Reading old copies of The Railway Magazine has been an enjoyable pastime over Christmas (2018). In the June 1950 issue of the magazine there was an article about travelling to the Sognefjord by rail.
The railway from Bergen to Voss was projected as the first part of a through route from the West coast to Oslo. The line from Bergen to Voss was completed in 1883 but it was not until 1894 that the remainder of the line was authorised. Ultimately the shortest route for the line was chosen even in the knowledge that this would involve the longest and highest mountain crossing.
To overcome the difficulty of transporting men and materials to the construction camps in the mountains, many miles of road were constructed. One if the most remarkable of these was constructed from Flam at the head of the Aurlandfjord, to the railway at Myrdal, a distance of about 10 miles.
Before the mainline from Bergen to Oslo was completed, it was proposed to supercede this steep and winding road by a railway from Myrdal to Flam. The rise to Myrdal was 2,800 ft., the majority of which occurred in the short length at the head of the valley. Exceptionally severe gradients were unavoidable. It was obvious that, if the railway was to be operated by adhesion, it would be necessary to increase the length of the line by a spiral. The idea was, as a result, shelved for a number of years.
The railway was authorised in 1924, and construction began almost at once,
with the boring of Vatnahalsen Tunnel, near Myrdal. This remarkable tunnel is 1,000 yd, long, and describes a reverse curve of 7.5 ch. radius in the mountainside, on a gradient of 1 in 19. The upper portal is 132 ft. above the lower. About 700 yd. of the bore were driven from the
lower level. Only a small staff was employed, and ten years were occupied in the construction of the tunnel. The headings driven from each end met on 15th May 1934, with only a negligible error Altogether there are 20 tunnels on the line, with an aggregate length of over 3.5 miles. Quite apart from the tunnels, a considerable portion of the railway at the head of the valley is protected by snow-sheds.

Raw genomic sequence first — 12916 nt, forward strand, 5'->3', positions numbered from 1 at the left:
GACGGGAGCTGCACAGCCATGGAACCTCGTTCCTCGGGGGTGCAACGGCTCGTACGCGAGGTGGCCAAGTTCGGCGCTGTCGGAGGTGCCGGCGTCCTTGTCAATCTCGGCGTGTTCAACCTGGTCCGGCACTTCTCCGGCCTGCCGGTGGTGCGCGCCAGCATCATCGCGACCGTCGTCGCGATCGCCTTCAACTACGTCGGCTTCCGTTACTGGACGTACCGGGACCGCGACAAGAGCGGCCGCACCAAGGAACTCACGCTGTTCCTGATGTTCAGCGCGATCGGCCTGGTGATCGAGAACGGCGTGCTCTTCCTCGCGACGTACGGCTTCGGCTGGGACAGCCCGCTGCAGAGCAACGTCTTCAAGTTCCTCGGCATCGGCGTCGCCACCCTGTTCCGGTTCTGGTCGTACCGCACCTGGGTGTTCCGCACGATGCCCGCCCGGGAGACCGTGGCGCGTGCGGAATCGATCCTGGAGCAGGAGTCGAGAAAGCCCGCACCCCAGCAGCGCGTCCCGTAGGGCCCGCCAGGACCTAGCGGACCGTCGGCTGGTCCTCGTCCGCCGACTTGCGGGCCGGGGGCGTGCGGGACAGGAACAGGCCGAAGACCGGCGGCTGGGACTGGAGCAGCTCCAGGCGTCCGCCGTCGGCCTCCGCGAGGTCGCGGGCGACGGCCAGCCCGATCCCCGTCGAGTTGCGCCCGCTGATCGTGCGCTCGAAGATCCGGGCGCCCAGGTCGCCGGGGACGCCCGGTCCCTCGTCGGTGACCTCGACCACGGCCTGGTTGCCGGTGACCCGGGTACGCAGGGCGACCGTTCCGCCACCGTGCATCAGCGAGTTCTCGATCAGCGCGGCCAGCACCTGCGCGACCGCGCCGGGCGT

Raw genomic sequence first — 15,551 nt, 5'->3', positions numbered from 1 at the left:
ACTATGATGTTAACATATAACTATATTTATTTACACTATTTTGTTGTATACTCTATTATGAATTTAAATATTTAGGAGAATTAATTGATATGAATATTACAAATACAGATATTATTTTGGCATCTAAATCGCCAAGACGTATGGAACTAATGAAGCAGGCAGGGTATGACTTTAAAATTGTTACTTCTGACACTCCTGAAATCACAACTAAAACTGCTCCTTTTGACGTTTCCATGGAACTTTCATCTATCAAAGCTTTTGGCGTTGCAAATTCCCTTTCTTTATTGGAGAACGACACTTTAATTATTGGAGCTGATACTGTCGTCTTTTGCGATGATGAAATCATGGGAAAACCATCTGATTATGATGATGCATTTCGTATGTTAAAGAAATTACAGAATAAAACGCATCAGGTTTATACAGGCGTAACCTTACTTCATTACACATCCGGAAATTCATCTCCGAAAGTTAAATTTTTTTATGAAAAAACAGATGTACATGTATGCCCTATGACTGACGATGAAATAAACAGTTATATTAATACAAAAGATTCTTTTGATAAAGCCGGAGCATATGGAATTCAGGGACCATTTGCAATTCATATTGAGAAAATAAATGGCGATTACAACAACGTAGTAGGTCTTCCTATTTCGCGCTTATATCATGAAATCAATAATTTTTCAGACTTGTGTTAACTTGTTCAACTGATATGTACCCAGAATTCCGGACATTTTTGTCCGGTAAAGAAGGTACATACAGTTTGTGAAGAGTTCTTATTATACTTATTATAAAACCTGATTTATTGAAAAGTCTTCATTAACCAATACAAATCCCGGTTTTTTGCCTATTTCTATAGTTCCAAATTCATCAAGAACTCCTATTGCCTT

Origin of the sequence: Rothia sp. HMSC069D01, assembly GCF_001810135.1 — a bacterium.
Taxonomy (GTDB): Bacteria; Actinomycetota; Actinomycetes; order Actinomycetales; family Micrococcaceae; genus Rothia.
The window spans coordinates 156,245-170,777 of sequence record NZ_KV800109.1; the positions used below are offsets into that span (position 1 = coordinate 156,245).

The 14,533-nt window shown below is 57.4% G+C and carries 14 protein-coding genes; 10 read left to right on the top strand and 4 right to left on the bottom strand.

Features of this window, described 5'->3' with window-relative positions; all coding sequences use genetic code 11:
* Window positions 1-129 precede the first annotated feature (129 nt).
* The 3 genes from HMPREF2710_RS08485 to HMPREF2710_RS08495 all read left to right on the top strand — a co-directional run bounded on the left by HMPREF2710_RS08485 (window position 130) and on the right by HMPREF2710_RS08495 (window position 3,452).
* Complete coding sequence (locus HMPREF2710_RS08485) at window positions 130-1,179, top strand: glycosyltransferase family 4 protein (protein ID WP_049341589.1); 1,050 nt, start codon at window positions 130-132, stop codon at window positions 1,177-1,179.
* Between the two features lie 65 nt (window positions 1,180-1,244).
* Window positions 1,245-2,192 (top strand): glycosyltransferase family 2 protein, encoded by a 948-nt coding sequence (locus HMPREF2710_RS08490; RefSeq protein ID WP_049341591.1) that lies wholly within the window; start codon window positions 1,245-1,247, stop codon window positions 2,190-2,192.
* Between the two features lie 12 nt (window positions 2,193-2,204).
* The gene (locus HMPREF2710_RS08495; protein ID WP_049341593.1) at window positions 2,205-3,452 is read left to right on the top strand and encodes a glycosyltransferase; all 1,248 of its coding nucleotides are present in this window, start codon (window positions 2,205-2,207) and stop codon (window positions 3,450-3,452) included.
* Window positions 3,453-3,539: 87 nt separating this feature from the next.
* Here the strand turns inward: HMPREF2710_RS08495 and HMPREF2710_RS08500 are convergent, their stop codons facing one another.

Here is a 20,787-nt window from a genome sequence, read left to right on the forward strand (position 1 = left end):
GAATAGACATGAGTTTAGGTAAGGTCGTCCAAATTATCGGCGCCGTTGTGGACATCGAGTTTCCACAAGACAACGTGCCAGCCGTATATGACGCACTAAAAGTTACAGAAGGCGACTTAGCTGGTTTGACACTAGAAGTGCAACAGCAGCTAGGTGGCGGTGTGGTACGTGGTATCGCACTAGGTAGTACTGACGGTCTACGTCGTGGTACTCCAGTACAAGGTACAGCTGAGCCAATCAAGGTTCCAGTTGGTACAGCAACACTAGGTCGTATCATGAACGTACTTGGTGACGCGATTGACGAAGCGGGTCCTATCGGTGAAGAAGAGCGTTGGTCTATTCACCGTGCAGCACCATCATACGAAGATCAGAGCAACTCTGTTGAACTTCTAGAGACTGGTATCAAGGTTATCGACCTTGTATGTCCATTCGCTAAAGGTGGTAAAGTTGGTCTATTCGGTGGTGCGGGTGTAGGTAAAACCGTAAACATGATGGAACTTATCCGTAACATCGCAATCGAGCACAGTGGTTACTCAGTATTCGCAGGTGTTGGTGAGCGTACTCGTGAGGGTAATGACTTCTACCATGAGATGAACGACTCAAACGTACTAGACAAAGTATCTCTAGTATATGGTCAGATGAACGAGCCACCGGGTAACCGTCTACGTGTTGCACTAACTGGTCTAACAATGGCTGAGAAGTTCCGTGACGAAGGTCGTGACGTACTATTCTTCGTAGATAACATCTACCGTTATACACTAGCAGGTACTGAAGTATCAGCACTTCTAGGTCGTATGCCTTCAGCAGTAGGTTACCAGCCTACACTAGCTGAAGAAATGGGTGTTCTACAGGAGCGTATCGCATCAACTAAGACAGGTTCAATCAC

The construction of the railway was completed in 1942, at a cost of more than £1.25 million, but the wartime shortage of rolling stock delayed the opening of the line, and regular traffic did not begin until 24th November 1944. The main line from Bergen to Oslo is steam-operated (1950), but the branch to Flam is electrified on the overhead principle. The track conforms to standard Norwegian main-line practice, and is laid with flat-bottomed rails weighing 72-lb per yard. It is heavily ballasted and well-maintained. The railway is single throughout, and is worked on a train despatching system, without fixed signals.
Reading through the article in The Railway Magazine, I was struck most forceably by the maps showing the line, and most particularly by the maps which show the spiral arrangement of the line close to Myrdal. The relevant sketch map in the magazine is reproduced below.The Flam Railway. 
More information about the line is available on-line. Visit https://www.visitflam.com/flamsbana, for up-to-date information, and https://www.visitflam.com/editorial-content/the-history-of-the-flam-railway, for more on the history of the line.
1. By Rail to the Sognefjord; The Railway Magazine, Volume 96, No. 590, June 1950, p406-409.
2. The Railway Magazine, Volume 96, No. 590, June 1950, p407.
3. The Railway Magazine, Volume 96, No. 590, June 1950, p396-397.